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» 22.01.2010 - Legislators discuss common market protocol in Burundi
» 11.12.2009 - Burundi faces funding shortfall for elections
» 02.11.2009 - Burundi gets economic reform grant
» 30.10.2009 - Last Burundian refugees repatriated
» 12.11.2008 - Burundi economy on right track
» 08.11.2006 - ADF boosts Burundi's economic reform
» 02.11.2006 - Burundi emerges from destruction to growth
» 23.01.2004 - Also in 2003, Burundi's economy had shrunk

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Economy - Development

Burundi economy restarts after war

afrol News, 19 January - Economic growth is recovering in Burundi after years of civil war. Last year, GDP growth was at around 5.4 percent, and this is expected to increase somewhat in 2005. The Burundian economy however remains fragile, and suffered much from higher oil prices and a poor performance of the coffee sector in 2004.

These are the conclusions of the latest review of economic trends in Burundi by the International Monetary Fund (IMF). According to IMF Deputy Managing Director Agustín Carstens, Burundi in 2004 even had a "somewhat higher-than-expected real growth."

The slow recover of Burundi's economy is mostly due to the slowing down of military activities in the country. Despite a difficult political environment, the demobilisation process has now begun and the security situation has improved. Politically, the transition and peace process is moving ahead and there is now only one armed group not participating in this process.

Notwithstanding these broadly positive developments, according to Mr Carstens, "Burundi faces enormous challenges, including the need to complete the political transition and the demobilisation of armed combatants, to secure debt relief, and to address widespread poverty and work to meet the Millennium Development Goals."

Since January last year, the Burundian government is cooperating with the IMF on an economic growth and poverty reduction policy. In order to receive loans to finance this policy, Burundi has to accomplish structural adjustments to its economic policy. These include increasing fiscal revenues, focusing on social spending, liberalising the trade and monetary regime and privatising state companies.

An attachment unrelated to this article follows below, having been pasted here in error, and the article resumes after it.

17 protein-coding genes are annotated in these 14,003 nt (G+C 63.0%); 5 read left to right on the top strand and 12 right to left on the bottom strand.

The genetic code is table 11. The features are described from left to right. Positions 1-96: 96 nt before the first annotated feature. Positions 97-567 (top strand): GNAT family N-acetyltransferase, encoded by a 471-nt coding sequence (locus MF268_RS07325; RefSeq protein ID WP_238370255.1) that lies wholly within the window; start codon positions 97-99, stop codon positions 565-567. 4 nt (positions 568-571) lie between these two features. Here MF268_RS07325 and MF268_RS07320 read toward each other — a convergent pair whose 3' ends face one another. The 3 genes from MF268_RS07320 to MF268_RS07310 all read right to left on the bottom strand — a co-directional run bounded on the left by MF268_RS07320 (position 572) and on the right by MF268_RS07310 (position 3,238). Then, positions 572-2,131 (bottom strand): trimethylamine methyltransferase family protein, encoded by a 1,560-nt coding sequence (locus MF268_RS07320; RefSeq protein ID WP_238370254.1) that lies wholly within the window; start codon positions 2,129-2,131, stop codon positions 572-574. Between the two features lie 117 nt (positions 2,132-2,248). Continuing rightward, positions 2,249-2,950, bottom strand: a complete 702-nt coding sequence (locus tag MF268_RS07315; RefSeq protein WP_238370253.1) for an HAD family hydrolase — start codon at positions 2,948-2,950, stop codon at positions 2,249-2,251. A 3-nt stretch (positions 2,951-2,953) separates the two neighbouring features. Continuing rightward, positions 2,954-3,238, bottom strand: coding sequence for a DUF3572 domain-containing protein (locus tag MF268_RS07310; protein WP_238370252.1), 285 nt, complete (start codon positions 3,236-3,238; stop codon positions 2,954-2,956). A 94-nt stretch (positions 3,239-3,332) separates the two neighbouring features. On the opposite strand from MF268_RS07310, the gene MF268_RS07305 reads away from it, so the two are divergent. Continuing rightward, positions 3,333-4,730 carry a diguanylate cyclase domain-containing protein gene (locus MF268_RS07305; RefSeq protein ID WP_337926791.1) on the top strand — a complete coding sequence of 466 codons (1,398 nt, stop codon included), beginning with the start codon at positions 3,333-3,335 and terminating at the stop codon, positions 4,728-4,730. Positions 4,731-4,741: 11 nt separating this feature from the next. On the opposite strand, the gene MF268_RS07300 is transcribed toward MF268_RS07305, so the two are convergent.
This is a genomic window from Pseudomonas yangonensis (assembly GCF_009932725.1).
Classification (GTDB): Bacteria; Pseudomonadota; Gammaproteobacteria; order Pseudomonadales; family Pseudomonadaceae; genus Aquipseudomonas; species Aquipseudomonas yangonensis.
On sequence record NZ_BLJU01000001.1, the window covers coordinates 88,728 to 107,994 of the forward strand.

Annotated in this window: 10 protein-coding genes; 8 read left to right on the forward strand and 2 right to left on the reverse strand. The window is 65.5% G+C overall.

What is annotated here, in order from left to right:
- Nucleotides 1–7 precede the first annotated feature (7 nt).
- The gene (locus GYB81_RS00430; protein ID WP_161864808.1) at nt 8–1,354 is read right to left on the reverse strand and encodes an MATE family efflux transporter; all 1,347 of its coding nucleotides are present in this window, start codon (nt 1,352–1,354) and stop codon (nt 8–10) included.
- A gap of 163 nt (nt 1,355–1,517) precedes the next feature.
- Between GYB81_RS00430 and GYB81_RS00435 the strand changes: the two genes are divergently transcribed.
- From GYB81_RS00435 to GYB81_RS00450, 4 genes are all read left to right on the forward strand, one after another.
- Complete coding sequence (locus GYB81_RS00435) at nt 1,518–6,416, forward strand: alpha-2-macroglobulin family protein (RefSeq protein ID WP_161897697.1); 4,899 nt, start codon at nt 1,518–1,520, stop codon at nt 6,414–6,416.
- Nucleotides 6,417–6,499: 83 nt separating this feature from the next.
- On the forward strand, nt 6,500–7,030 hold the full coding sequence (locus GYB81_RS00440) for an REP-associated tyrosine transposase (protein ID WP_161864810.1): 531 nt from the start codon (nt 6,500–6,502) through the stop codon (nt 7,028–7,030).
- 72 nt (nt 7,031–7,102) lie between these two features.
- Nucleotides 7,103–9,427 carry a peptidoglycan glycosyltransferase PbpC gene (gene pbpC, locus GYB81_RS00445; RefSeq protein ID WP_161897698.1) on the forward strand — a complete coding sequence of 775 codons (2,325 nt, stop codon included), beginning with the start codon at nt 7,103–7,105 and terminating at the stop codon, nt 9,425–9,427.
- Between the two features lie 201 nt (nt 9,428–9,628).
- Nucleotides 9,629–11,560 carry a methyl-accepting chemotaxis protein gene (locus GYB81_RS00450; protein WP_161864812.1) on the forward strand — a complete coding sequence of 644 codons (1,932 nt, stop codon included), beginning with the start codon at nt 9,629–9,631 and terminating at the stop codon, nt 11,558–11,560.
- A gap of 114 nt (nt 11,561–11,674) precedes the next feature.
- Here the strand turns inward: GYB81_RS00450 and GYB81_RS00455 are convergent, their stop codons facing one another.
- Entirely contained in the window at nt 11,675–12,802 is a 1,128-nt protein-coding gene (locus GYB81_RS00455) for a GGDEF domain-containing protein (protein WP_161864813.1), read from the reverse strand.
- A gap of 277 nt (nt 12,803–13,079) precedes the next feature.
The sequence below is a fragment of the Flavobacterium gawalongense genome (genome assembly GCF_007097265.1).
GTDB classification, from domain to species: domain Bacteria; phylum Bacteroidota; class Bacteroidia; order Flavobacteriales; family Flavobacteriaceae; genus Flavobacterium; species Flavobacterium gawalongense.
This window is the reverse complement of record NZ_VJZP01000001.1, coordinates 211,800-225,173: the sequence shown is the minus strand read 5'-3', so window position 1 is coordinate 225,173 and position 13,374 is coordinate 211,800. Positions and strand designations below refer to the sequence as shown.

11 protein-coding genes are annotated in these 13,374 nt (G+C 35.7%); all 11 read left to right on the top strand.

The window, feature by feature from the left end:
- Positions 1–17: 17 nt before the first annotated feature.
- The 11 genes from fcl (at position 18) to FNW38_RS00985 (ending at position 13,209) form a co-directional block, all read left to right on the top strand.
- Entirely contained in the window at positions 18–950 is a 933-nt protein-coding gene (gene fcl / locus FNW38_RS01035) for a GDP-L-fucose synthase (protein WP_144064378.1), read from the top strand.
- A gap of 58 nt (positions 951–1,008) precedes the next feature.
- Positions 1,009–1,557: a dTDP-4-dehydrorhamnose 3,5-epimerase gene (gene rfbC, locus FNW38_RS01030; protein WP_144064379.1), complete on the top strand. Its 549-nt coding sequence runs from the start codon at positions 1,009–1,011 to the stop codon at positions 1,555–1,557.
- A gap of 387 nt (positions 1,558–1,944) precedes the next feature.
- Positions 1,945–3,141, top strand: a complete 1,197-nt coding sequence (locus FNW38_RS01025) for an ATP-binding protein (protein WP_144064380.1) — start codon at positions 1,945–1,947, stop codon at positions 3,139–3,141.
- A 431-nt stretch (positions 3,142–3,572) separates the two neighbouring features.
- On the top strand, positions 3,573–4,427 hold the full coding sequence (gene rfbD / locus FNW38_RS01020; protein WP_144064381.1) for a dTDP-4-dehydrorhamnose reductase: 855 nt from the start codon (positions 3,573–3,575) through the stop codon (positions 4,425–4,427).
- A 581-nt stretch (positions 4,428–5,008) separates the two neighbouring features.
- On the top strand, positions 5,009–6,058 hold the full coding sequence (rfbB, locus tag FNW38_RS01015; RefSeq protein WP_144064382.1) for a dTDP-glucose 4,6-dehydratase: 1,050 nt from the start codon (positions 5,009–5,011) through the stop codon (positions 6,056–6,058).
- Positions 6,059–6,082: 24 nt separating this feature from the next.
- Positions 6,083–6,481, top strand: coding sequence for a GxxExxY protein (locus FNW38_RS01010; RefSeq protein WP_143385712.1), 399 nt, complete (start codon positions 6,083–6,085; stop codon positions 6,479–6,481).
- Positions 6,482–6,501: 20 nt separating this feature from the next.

According to the first IMF review of these reforms, the programme performance had been "mixed, owing to fiscal slippages and delays in implementing structural reforms." Nevertheless, the Fund today had decided to disburse another US$ 10.9 million of the so-called Poverty Reduction and Growth Facility (PRGF) arrangement, which will total US$105.6 million over three years.

Mr Carstens holds that Burundian fiscal slippages in 2004 had "reflected the adverse fiscal effects of the surge in petroleum prices and higher spending associated with the peace process, but also the need to cover higher coffee sector losses from budgetary resources." This, he said, was "underscoring the urgency of implementing the coffee reform strategy," which authorities had earlier agreed upon.

Burundi's 2005 budget envisages a reduction in the primary fiscal deficit and a further increase in social spending. Savings from reduced military spending are to be redirected to urgent social needs. Measures are also being taken to strengthen the management of public finances, notably through a new budget and accounts code and improved wage bill management.

According to the IMF, Burundi will need "appropriate and timely donor support" to be able to implement these efforts. Burundi's external debt burden at end-2003 was found to be "unsustainable", and the IMF urged the country's development partners to provide financial assistance "in the form of grants and/or highly concessional loans."

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